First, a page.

Two security cameras now watch over the deserted cul-de-sacs around the squat grey blocks of flats at Kirkmichael, a small housing estate overlooking the Clyde estuary.
It was here, on this windy Dunbartonshire hillside three years ago, that the father of teenager Neve Lafferty fought a fatal knife battle with his next-door neighbour, the father of one of Neve's best friends.
Neighbours recall watching in horror as the heavily bleeding Paul Lafferty, known locally as "Toodles", dragged himself up the road moments after the violent clash. His adversary, Brian "Briggs" Folan, died. Residents on the block also complained of drug dealing, frequent visits by police – and a shooting.
Inside the Lafferty family flat, officers later discovered huge amounts of blood and three knives, one of which was alleged to have ended the life of Briggs. But while the High Court at Kilmarnock was later to accept Mr Lafferty's claim that he had struck out in self-defence – releasing him from Greenock prison where he had been on remand – the horror of the fight continued to be felt by his daughter long afterwards.
The events that unfolded that evening in April 2006 were to prove a turning point in the young life of the troubled teenager, who on Sunday night, together with her friend Georgia Rowe, 14 – a girl she had known for only eight weeks – sneaked out of the Good Shepherd care home where they were being looked after and walked three miles Erskine Bridge, a notorious suicide spot. There, like more than a dozen other desperate souls each year, they hurled themselves hand in hand into the fast-flowing waters of the Clyde 125ft below.
The girls' deaths have caused anguish not just among the families of the teenagers and their young friends, but also the ranks of Scotland's care professionals. Politicians now demand to know how danger signs were missed.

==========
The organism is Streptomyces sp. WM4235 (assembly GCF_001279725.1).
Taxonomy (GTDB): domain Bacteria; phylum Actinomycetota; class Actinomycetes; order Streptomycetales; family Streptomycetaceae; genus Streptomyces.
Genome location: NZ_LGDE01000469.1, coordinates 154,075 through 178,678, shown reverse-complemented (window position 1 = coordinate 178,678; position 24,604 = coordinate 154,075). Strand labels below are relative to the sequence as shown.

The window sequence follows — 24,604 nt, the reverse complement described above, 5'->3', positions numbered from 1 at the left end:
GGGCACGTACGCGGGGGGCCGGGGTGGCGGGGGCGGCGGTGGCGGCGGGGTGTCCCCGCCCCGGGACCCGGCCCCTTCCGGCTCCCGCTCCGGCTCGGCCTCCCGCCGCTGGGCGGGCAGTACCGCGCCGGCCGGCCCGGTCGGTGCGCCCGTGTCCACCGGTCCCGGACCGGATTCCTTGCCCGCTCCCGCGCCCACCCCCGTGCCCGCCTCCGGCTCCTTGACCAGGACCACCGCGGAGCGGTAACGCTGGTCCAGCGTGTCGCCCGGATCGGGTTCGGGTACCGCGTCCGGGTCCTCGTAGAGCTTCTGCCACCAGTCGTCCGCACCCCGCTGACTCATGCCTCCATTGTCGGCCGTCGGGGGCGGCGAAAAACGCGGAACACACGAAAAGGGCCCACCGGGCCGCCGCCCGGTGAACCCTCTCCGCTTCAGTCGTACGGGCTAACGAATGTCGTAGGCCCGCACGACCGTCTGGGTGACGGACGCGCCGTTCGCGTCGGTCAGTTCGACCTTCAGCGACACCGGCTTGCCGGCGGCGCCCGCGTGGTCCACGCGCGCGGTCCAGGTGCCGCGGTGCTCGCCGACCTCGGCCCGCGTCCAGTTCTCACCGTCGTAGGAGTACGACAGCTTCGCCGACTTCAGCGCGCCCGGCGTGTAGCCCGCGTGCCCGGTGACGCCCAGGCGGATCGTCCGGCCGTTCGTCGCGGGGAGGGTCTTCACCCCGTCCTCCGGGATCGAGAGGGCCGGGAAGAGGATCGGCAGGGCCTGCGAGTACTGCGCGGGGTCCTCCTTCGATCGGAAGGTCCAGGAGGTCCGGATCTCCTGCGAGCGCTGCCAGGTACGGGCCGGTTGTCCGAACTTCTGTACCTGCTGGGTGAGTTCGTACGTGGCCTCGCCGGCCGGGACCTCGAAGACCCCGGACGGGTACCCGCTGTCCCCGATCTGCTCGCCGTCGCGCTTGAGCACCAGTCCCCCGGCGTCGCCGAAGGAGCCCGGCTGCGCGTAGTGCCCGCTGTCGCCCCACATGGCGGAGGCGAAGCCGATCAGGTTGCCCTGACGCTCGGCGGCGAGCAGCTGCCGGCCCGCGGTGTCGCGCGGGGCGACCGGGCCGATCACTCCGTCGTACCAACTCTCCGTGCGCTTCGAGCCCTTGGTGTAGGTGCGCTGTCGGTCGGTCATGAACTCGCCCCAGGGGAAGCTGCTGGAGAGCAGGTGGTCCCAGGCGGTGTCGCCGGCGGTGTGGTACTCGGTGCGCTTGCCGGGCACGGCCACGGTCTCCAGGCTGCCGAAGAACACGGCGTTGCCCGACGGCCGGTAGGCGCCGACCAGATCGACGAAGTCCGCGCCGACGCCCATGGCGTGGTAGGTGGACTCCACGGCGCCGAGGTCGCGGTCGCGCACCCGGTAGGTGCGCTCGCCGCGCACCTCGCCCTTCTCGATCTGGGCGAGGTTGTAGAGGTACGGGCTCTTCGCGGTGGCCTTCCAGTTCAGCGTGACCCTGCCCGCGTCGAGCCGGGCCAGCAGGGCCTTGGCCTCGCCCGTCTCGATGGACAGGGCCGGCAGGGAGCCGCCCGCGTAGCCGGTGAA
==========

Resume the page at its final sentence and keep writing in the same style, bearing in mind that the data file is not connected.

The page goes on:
As society struggles with what lessons should be learnt, at the heart of the tragedy can be found two deeply troubled lives. The horror of the stabbing and the ensuing trial were not the only events to shatter Neve's adolescence. In February this year, the 15-year-old girl's boyfriend, Jonny McKernan, was found dead from a methadone overdose.
His death at the age of 16 was a second devastating blow to a girl struggling to make sense of the world. She tried to explain her torment via a heartfelt poem posted on her Bebo web page. "My heart still aches in sadness and secret tears still flow," she wrote. "When I die I'll go so far, I'll write his name on every star, so all the world can see how much he really means to me."
According to relatives, Neve's relationship with her mother Colette had broken down in the weeks leading up to her death. During a recent chance encounter in the street in Hellensburgh, the town where she grew up and where her mother still lives with her new partner, Neve told her that she was happy at the Good Shepherd and wanted to stay.
She had rejected an offer from her father to live with him in Denmark after he moved there to rebuild his life. The family said he had become worried over her heavy drinking and feared she was getting into drugs after discovering her with valium.
Although staff at the Good Shepherd believed the girls had just enjoyed a "happy and productive" weekend with relatives, it was clear they were far from content with life.
In another internet poem, Neve seemed to predict her suicide. "Me and you are friends ... you fight, I fight ... you hurt, I hurt ... you cry, I cry ... you jump off a bridge, I'll miss you!" Only a few days earlier she was said to have been deeply depressed after helping her late boyfriend's mother clean out his room.